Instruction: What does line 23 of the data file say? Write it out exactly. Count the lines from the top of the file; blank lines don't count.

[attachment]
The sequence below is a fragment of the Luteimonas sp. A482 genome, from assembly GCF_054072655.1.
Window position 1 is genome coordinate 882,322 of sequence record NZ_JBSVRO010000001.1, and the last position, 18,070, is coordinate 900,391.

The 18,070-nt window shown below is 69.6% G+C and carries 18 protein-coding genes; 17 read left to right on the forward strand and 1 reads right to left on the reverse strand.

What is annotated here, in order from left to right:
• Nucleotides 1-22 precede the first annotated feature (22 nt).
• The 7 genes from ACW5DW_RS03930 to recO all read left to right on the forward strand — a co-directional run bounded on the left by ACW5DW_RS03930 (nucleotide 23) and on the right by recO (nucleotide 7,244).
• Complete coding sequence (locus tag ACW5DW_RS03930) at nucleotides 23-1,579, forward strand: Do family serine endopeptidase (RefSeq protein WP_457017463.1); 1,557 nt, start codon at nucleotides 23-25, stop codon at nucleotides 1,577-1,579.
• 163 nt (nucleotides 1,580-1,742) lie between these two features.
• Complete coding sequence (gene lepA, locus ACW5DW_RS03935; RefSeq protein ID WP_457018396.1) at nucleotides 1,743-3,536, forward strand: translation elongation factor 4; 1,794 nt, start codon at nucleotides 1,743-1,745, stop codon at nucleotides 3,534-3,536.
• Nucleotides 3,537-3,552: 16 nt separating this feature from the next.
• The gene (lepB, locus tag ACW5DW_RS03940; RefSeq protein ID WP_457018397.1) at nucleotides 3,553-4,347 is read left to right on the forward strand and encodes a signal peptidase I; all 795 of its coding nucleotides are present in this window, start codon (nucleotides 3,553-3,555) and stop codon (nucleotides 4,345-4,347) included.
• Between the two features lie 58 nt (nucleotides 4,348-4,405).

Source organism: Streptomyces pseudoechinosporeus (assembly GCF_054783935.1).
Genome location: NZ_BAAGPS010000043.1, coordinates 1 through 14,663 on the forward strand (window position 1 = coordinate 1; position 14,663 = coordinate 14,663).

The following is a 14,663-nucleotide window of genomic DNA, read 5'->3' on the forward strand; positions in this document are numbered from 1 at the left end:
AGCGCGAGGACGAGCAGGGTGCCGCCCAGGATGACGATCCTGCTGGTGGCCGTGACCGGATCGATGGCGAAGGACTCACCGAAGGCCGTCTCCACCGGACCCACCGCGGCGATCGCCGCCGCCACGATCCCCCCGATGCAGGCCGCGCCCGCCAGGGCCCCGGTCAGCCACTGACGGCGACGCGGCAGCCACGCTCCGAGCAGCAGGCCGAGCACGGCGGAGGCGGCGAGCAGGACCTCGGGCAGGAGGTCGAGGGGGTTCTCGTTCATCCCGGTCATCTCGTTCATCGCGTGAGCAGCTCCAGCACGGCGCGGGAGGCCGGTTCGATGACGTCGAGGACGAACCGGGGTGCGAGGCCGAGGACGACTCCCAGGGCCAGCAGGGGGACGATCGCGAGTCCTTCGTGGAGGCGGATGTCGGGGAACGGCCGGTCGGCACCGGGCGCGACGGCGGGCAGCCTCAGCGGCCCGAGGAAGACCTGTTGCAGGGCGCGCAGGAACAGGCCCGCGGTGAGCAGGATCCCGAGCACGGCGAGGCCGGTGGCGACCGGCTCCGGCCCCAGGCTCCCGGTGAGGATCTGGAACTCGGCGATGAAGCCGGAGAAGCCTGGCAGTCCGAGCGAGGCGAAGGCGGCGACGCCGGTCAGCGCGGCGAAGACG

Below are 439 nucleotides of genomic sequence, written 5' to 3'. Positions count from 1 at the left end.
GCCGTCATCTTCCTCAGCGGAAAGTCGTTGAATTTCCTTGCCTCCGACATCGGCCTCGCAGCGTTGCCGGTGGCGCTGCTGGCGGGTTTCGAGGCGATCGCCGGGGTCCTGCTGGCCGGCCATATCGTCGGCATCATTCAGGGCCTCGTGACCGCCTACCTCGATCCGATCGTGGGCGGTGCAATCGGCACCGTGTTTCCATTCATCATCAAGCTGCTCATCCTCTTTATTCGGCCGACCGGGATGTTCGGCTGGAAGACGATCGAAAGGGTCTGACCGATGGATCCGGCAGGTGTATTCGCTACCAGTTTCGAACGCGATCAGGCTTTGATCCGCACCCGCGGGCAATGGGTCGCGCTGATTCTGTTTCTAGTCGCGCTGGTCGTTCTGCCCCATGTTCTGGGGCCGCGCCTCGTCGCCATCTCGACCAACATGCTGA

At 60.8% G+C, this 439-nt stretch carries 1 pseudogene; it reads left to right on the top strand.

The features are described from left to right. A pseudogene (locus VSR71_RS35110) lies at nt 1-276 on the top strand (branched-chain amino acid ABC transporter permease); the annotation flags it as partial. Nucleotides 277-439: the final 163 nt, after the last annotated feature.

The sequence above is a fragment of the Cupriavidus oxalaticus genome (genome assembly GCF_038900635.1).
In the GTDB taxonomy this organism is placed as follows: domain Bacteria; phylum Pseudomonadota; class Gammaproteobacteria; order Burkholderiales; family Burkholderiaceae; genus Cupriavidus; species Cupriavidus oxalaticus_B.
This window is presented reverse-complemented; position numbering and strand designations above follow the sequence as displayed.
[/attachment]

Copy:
This window is presented reverse-complemented; position numbering and strand designations above follow the sequence as displayed.